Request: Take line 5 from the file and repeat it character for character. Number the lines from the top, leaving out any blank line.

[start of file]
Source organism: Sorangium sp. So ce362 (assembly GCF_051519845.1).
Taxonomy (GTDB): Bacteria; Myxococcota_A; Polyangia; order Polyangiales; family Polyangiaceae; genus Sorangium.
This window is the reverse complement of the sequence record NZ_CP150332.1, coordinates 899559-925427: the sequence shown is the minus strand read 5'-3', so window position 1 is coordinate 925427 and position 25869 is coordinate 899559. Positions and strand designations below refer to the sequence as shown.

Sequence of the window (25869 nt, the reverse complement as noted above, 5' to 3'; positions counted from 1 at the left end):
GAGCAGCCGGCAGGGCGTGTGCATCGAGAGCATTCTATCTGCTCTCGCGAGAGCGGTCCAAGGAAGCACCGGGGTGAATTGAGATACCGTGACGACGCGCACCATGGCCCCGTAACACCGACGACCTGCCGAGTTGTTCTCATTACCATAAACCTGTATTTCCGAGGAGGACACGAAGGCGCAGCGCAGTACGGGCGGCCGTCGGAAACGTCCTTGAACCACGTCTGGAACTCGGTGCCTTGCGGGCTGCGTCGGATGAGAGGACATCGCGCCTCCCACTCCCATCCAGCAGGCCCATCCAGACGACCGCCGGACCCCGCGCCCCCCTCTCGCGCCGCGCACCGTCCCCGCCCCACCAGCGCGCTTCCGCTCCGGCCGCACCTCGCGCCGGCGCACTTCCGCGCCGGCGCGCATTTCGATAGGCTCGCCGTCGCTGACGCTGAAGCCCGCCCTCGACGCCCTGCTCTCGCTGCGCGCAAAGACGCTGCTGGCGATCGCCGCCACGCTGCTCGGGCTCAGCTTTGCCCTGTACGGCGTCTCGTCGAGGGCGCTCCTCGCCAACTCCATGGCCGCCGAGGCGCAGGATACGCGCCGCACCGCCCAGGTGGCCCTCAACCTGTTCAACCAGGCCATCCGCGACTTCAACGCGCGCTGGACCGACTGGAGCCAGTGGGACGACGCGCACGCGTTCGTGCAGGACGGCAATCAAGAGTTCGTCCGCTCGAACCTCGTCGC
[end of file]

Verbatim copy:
GAGCAGCCGGCAGGGCGTGTGCATCGAGAGCATTCTATCTGCTCTCGCGAGAGCGGTCCAAGGAAGCACCGGGGTGAATTGAGATACCGTGACGACGCGCACCATGGCCCCGTAACACCGACGACCTGCCGAGTTGTTCTCATTACCATAAACCTGTATTTCCGAGGAGGACACGAAGGCGCAGCGCAGTACGGGCGGCCGTCGGAAACGTCCTTGAACCACGTCTGGAACTCGGTGCCTTGCGGGCTGCGTCGGATGAGAGGACATCGCGCCTCCCACTCCCATCCAGCAGGCCCATCCAGACGACCGCCGGACCCCGCGCCCCCCTCTCGCGCCGCGCACCGTCCCCGCCCCACCAGCGCGCTTCCGCTCCGGCCGCACCTCGCGCCGGCGCACTTCCGCGCCGGCGCGCATTTCGATAGGCTCGCCGTCGCTGACGCTGAAGCCCGCCCTCGACGCCCTGCTCTCGCTGCGCGCAAAGACGCTGCTGGCGATCGCCGCCACGCTGCTCGGGCTCAGCTTTGCCCTGTACGGCGTCTCGTCGAGGGCGCTCCTCGCCAACTCCATGGCCGCCGAGGCGCAGGATACGCGCCGCACCGCCCAGGTGGCCCTCAACCTGTTCAACCAGGCCATCCGCGACTTCAACGCGCGCTGGACCGACTGGAGCCAGTGGGACGACGCGCACGCGTTCGTGCAGGACGGCAATCAAGAGTTCGTCCGCTCGAACCTCGTCGC